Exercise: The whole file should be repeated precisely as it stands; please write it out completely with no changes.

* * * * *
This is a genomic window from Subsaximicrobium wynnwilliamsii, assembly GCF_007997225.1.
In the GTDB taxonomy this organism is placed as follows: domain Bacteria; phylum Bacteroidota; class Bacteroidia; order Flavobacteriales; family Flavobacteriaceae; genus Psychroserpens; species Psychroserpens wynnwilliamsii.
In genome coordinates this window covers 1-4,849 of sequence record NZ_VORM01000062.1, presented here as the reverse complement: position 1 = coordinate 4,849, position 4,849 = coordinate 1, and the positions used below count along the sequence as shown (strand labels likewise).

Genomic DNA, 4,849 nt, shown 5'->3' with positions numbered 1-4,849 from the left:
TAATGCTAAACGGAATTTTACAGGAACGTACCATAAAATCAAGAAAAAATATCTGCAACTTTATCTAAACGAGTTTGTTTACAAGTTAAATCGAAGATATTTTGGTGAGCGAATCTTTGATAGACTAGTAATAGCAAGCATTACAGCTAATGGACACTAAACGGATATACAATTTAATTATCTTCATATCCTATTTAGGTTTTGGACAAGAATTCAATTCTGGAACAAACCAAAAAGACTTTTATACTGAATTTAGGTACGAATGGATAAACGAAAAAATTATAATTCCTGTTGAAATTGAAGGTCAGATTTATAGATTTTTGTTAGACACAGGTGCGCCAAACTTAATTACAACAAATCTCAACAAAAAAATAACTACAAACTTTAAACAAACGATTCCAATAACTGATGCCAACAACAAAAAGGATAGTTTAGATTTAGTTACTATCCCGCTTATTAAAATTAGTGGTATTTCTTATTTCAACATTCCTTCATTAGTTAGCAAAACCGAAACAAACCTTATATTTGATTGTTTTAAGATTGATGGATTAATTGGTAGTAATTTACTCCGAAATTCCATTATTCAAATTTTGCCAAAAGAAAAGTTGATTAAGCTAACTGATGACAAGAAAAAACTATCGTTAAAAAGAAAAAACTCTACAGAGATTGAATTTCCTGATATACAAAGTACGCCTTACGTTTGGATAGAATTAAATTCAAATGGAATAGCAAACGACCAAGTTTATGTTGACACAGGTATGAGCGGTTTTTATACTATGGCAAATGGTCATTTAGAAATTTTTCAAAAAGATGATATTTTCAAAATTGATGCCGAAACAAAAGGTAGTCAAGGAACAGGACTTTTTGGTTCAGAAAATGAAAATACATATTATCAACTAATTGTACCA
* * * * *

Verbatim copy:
This is a genomic window from Subsaximicrobium wynnwilliamsii, assembly GCF_007997225.1.
In the GTDB taxonomy this organism is placed as follows: domain Bacteria; phylum Bacteroidota; class Bacteroidia; order Flavobacteriales; family Flavobacteriaceae; genus Psychroserpens; species Psychroserpens wynnwilliamsii.
In genome coordinates this window covers 1-4,849 of sequence record NZ_VORM01000062.1, presented here as the reverse complement: position 1 = coordinate 4,849, position 4,849 = coordinate 1, and the positions used below count along the sequence as shown (strand labels likewise).

Genomic DNA, 4,849 nt, shown 5'->3' with positions numbered 1-4,849 from the left:
TAATGCTAAACGGAATTTTACAGGAACGTACCATAAAATCAAGAAAAAATATCTGCAACTTTATCTAAACGAGTTTGTTTACAAGTTAAATCGAAGATATTTTGGTGAGCGAATCTTTGATAGACTAGTAATAGCAAGCATTACAGCTAATGGACACTAAACGGATATACAATTTAATTATCTTCATATCCTATTTAGGTTTTGGACAAGAATTCAATTCTGGAACAAACCAAAAAGACTTTTATACTGAATTTAGGTACGAATGGATAAACGAAAAAATTATAATTCCTGTTGAAATTGAAGGTCAGATTTATAGATTTTTGTTAGACACAGGTGCGCCAAACTTAATTACAACAAATCTCAACAAAAAAATAACTACAAACTTTAAACAAACGATTCCAATAACTGATGCCAACAACAAAAAGGATAGTTTAGATTTAGTTACTATCCCGCTTATTAAAATTAGTGGTATTTCTTATTTCAACATTCCTTCATTAGTTAGCAAAACCGAAACAAACCTTATATTTGATTGTTTTAAGATTGATGGATTAATTGGTAGTAATTTACTCCGAAATTCCATTATTCAAATTTTGCCAAAAGAAAAGTTGATTAAGCTAACTGATGACAAGAAAAAACTATCGTTAAAAAGAAAAAACTCTACAGAGATTGAATTTCCTGATATACAAAGTACGCCTTACGTTTGGATAGAATTAAATTCAAATGGAATAGCAAACGACCAAGTTTATGTTGACACAGGTATGAGCGGTTTTTATACTATGGCAAATGGTCATTTAGAAATTTTTCAAAAAGATGATATTTTCAAAATTGATGCCGAAACAAAAGGTAGTCAAGGAACAGGACTTTTTGGTTCAGAAAATGAAAATACATATTATCAACTAATTGTACCA